There’s plenty of fish in the sea and one penguin is hoping to find just one.
Spruce, a 1-year-old male Humboldt penguin living at Weymouth Sea Life Park in the U.K., joined the dating site Plenty of Fish to help him find that special someone.
“Spruce is quite a young penguin at one-year-old; we wouldn’t normally expect a Humboldt penguin to be looking for a mate this young. Spruce is clearly quite an early starter, which is why we are eager to start putting feelers out now so that when Spruce is mature enough to father chicks, he is already in a stable relationship,” said Sarah Everett, a penguin specialist at the park.
According to the young bachelor’s profile, he doesn’t drink or smoke. He’s very ambitious. He’s also a professional swimmer.
Spruce got pretty specific about what he was looking for on his profile: “a partner for life who I can make some little chicks with, as I'm a family man at heart.”
His future mate must also be willing to relocate to Weymouth to join him at the Sea Life park, a move that could make or break any relationship.
Penguins are reportedly very affectionate birds by nature and usually mate for life and matching a Humboldt penguin is no easy feat.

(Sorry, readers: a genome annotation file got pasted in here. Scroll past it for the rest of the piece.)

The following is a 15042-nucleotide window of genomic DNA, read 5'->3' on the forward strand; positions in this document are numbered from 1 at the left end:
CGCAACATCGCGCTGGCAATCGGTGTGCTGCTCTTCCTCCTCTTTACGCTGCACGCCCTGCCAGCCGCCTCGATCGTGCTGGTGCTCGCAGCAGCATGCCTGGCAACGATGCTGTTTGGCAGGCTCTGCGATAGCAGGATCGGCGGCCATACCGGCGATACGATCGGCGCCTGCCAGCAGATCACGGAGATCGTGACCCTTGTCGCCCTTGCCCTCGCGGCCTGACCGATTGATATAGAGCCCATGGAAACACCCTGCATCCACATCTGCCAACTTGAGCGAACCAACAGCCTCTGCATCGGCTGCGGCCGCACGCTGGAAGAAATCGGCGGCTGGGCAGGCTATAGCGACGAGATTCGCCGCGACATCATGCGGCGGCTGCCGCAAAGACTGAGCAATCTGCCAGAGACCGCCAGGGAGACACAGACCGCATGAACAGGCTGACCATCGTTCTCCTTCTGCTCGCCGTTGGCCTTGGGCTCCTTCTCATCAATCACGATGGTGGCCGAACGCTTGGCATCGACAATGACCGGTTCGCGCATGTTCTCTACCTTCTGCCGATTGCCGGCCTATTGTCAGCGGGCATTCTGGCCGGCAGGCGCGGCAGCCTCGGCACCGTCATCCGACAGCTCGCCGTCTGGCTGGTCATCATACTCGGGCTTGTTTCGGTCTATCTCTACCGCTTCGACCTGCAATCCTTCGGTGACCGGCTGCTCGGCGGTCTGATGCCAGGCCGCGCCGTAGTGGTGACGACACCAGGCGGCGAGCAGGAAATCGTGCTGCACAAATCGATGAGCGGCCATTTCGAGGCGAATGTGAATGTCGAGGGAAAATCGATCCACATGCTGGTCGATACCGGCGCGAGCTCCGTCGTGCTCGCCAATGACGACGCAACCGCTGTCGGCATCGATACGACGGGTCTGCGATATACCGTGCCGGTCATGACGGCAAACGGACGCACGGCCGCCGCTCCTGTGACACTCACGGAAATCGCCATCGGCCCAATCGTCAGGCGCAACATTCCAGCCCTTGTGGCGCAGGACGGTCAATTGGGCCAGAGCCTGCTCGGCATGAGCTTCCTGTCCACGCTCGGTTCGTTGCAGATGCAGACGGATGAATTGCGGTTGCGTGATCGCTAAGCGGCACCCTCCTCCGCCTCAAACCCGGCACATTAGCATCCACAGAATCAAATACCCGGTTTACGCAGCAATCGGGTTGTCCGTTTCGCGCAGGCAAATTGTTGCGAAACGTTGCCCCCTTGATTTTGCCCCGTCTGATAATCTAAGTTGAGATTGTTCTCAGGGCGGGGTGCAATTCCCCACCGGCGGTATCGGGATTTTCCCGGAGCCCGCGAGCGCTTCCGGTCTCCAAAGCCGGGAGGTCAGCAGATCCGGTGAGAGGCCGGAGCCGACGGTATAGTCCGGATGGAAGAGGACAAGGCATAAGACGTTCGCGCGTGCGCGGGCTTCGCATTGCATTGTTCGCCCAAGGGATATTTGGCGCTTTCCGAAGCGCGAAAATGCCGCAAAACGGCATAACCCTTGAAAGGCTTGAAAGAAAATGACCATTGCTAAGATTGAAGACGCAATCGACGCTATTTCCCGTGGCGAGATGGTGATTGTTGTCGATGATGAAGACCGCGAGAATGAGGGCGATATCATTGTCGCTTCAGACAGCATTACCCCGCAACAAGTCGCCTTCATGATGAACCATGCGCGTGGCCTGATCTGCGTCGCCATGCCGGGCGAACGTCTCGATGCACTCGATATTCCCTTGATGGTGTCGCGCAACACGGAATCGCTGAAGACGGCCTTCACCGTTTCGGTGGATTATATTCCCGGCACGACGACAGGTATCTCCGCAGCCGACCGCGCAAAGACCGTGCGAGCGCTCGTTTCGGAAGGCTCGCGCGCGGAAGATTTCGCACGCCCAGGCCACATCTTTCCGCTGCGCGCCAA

His wingmen and wingwomen, a.k.a officials at the park, will need to investigate bloodlines and other factors before attempting to make a match.
“Our team hand reared Spruce from a chick and we successfully reintroduced him into our penguin colony. All the adult penguins are now entering their breeding season and are busy making nests. It would be nice for Spruce to have another single penguin to spend his time with, rather than his keepers,” Everett added.
Weymouth Sea Life Park understands many aquariums may not want to let their treasured penguins go, so they are casting a wide net to try to reach as many aquariums and parks as possible.
The hope is someone will find it in their heart to match two lonely penguins to create a perfect love story.
“I really want to see Spruce settle down with the right girl, and after searches for potential mates at other Sea Life centres proved fruitless – they have the same problem as us, too many boys - I thought it was time to look further afield,” Everett added.